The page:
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The <b> element represents a span of text to be stylistically offset from the normal prose without conveying any extra importance.


  • Some examples of cases:
    • key words in a document abstract
    • product names in a review
    • ... other spans of text whose typical typographic presentation is boldened.
  • The b element should be used as a last resort when no other element is more appropriate. In particular, headings should use the h1 to h6 elements, stress emphasis should use the em element, importance should be denoted with the strong element, and text marked or highlighted should use the mark element. [Example of bad usage]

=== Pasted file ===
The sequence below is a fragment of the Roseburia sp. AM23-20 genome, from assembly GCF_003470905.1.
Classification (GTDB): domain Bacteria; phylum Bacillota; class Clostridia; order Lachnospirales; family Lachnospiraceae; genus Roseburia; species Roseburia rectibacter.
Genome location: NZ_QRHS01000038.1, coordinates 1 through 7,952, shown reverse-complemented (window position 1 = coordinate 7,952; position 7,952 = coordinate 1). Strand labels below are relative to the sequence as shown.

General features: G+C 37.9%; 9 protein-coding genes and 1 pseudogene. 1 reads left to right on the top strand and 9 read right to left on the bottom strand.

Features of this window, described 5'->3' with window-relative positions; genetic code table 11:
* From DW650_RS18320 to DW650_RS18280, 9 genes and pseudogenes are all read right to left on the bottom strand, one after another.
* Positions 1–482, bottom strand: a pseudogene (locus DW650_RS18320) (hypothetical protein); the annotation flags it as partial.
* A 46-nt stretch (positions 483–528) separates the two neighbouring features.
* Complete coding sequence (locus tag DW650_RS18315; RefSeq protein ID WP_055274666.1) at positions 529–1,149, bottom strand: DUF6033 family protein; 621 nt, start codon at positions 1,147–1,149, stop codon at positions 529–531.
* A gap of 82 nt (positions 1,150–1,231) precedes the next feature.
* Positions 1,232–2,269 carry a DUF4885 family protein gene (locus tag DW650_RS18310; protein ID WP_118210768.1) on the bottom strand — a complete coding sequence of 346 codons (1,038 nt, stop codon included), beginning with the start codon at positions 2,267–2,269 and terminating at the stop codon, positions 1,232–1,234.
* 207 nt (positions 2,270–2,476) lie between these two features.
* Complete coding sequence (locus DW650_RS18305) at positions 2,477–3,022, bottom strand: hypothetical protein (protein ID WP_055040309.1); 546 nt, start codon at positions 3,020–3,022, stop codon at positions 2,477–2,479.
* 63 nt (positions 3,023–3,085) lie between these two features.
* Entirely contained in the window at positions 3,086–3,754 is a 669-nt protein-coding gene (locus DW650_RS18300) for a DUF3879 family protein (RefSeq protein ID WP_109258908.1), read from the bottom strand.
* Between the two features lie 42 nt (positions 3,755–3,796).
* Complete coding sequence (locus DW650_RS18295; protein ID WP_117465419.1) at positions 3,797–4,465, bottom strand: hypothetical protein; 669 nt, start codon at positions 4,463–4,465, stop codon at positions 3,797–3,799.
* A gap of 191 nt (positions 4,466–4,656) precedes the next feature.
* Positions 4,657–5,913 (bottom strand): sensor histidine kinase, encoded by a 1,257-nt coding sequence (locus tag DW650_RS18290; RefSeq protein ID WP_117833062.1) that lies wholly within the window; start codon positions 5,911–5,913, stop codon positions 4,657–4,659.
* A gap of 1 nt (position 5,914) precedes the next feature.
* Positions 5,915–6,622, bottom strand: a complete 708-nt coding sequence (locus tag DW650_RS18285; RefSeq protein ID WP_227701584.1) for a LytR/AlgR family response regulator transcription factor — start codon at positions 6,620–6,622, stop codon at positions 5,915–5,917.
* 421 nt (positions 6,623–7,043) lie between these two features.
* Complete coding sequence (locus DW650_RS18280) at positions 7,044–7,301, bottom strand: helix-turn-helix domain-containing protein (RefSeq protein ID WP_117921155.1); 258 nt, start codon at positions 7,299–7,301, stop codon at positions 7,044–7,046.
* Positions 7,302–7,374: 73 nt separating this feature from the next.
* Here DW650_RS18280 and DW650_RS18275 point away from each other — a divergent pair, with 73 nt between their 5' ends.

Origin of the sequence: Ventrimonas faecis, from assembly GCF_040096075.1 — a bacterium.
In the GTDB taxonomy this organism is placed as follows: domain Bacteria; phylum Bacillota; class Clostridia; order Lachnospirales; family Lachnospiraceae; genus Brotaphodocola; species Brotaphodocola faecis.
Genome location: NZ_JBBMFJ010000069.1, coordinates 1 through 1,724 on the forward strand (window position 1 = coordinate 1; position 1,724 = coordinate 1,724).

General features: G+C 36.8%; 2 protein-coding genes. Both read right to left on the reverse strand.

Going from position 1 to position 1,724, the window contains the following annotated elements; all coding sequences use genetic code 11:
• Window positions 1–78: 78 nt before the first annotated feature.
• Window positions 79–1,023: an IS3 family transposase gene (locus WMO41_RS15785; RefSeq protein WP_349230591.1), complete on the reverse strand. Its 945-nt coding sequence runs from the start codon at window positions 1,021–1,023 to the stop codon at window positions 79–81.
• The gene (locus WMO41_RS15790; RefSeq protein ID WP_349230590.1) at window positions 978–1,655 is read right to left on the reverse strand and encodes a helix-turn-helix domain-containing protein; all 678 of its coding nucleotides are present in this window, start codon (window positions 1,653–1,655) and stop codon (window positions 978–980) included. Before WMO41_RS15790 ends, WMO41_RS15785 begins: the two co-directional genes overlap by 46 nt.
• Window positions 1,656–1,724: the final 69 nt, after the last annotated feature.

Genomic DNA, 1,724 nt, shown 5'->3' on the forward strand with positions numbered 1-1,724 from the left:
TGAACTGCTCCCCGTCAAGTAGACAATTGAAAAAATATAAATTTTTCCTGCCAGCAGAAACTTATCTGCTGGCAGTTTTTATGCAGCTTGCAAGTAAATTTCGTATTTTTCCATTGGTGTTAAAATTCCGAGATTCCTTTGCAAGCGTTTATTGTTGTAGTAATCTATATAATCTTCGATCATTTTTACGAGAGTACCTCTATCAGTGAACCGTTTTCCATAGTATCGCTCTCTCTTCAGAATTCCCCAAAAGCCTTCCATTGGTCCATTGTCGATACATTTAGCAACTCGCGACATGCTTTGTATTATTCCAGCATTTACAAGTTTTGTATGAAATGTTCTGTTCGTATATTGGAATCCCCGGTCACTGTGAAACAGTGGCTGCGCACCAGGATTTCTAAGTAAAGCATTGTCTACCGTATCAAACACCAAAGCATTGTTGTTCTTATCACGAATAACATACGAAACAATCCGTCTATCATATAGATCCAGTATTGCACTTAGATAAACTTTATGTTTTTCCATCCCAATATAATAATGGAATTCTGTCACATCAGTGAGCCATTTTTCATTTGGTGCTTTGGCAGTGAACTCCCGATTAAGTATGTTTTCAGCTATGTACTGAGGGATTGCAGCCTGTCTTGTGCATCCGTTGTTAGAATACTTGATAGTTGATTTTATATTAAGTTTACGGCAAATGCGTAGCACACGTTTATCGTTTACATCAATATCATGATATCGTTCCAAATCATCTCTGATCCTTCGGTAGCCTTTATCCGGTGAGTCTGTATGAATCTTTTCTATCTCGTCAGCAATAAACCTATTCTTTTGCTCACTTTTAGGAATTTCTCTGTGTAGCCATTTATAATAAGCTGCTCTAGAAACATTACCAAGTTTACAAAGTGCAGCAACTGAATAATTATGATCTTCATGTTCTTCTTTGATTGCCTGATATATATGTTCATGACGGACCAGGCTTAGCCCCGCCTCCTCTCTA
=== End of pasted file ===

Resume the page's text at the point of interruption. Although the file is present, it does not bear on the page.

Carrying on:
• Authors can use the class attribute on the b element to identify why the element is being used, so that if the style of a particular use is to be changed at a later date, the author doesn't have to go through annotating each use. For more information see W3C Internationalization articles [Using <b> and <i> elements]

HTML Attributes

See global attributes.


Example A

[try it]

<p>The <b class="keyword">frobonitor</b> and <b class="keyword">barbinator</b> components are fried.</p>


Example of bad usage

The b element also isn't intended to convey importance; for that purpose, the strong element is more appropriate.

<!-- do not copy this example, it is an example of bad usage! -->
<p><b>Warning.</b> This dungeon is dangerous.</p>

Good usage:

<p><strong>Warning.</strong> This dungeon is dangerous.</p>

HTML Reference

The HTML5 specification defines the <b> element in 4.6.17 The b element.